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Home / Case Digests / 01-2395 Ienco v. City of Chicago

01-2395 Ienco v. City of Chicago

“In [Newsome v. McCabe, 256 F.3d 747 (7th Cir. 2001)], we withdrew dicta in four of our previous opinions – which had each been understood to permit Section 1983 malicious prosecution claims but bar similar claims asserting that defendants’ actions violated due process rights. Newsome clarified the proper analysis, by holding that Section 1983 provides a remedy for certain forms of trial-based government misconduct based on violations of due process – not claims of malicious prosecution. Specifically, we held that ‘claims of malicious prosecution should be analyzed not under the substantive due process approach [embodied by the malicious prosecution formula], but under the language of the Constitution itself.’ Newsome, 256 F.3d at 751. Newsome teaches that, under these circumstances, the plaintiff must allege that the officers withheld information or evidence necessary for the fair and impartial trial guaranteed by the U.S. Constitution. Ultimately, we held that Newsome’s constitutional claim of malicious prosecution failed as a matter of law. Nonetheless, we recognized that Newsome did have a federal due process claim – that taking the facts as alleged ‘he did not receive a fair trial if the prosecutors withheld material exculpatory details.’ Newsome, 256 F.3d at 752.”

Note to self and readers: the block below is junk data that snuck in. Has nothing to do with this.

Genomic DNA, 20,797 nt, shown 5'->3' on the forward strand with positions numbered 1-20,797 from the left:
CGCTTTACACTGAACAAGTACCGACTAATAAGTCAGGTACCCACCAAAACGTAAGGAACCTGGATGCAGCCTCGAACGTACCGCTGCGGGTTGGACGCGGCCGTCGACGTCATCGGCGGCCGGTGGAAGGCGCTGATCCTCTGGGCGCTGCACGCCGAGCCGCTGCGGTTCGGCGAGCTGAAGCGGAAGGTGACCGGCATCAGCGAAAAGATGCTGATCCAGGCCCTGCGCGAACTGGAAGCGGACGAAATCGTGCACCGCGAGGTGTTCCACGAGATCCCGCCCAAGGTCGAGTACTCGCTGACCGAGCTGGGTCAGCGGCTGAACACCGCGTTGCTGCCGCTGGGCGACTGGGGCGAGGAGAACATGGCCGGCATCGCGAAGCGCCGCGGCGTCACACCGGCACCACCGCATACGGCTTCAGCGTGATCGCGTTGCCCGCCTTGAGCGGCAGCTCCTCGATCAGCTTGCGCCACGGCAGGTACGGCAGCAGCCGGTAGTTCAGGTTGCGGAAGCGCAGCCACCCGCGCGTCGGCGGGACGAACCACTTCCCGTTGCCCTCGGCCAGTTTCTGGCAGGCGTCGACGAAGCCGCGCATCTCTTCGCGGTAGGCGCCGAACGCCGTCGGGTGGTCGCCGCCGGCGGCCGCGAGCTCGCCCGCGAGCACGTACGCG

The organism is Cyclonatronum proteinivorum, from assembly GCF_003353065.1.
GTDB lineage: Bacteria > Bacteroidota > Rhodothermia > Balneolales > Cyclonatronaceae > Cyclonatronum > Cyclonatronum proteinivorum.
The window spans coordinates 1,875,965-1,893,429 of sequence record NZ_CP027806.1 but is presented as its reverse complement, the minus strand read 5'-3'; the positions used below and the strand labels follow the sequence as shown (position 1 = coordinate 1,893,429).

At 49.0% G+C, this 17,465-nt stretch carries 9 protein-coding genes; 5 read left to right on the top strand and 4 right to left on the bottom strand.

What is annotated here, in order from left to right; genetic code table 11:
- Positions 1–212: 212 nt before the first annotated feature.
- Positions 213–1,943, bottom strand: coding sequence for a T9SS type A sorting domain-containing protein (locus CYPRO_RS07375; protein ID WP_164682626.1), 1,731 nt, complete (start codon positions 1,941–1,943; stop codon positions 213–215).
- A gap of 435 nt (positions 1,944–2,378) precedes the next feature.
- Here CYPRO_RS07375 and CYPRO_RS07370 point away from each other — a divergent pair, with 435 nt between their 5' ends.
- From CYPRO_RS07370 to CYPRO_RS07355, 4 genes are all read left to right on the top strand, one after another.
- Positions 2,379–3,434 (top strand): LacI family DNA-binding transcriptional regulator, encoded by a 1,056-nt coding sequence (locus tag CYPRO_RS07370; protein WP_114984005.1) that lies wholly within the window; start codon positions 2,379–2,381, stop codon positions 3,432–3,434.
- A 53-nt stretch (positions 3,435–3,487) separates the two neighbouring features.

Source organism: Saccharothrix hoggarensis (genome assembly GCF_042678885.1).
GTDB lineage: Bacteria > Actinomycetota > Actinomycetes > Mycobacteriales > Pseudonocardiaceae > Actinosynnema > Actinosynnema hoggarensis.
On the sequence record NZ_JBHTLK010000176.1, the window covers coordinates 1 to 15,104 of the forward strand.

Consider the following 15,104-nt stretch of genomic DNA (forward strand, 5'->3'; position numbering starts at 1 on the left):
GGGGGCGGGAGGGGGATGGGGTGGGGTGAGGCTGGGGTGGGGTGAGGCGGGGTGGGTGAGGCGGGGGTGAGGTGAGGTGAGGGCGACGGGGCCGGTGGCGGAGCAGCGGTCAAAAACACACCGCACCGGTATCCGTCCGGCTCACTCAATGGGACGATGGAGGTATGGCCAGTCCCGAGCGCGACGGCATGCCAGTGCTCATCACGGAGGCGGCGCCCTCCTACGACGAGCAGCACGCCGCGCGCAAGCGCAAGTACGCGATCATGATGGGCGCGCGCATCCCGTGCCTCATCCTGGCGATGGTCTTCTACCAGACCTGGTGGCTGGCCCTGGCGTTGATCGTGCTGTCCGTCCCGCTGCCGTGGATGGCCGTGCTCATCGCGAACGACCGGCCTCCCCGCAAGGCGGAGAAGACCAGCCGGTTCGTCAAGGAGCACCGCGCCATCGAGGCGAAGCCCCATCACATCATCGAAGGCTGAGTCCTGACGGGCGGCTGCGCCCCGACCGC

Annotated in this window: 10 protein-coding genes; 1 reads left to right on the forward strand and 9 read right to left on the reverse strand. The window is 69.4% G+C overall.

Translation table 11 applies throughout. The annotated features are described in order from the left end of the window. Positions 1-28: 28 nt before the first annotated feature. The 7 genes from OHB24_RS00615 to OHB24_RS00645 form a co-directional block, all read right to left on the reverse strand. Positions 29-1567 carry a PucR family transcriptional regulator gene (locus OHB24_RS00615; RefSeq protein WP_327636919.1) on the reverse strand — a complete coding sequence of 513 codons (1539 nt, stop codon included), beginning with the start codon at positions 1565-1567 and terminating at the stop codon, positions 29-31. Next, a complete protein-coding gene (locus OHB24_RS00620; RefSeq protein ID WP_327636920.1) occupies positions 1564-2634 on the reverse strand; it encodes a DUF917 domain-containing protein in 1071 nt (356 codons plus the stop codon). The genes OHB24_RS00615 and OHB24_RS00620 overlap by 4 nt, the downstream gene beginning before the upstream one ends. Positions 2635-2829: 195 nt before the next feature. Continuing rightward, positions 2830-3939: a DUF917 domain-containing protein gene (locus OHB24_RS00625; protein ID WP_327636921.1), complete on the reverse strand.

“Because our decisions prior to Newsome had been reasonably read to foreclose a due process action under facts similar to those in this case, we did not penalize Newsome for failing to convincingly argue such a cause of action at summary judgment. Similarly, under the facts of this case and the law at the time, Ienco had only one valid constitutional claim to pursue – malicious prosecution. After Newsome, Ienco still has only one timely constitutional claim to pursue – but it is for a violation of his due process rights under the 14th Amendment. Because Newsome was an intervening change in the law that benefits Ienco, he is entitled to take advantage of it on remand. See, e.g., Molnar v. Booth, 229 F.3d 593, 599 (7th Cir. 2000). On remand, Ienco should be permitted to amend his complaint to include allegations relevant to a viable due process claim under Newsome.”

“True, Ienco’s complaint made bare-bones allegations about the City’s customs and policies-in general. However, Ienco introduced no material evidence at summary judgment that Officers Angarone or McGann were acting pursuant to an official custom or policy of the City of Chicago. We also note that nowhere has Ienco suggested that the actions of Officers Angarone or McGann extended beyond their role in his particular case. See Williams v. Heavener, 217 F.3d 529, 532 (7th Cir. 2000) (‘Ordinarily, one incident is not sufficient to establish a custom that can give rise to Monell liability.’) Therefore, we affirm judgment as to the City.”

Affirmed in part, and reversed in part.

Appeal from the United States District Court for the Northern District of Illinois, Castillo, J., Williams, J.


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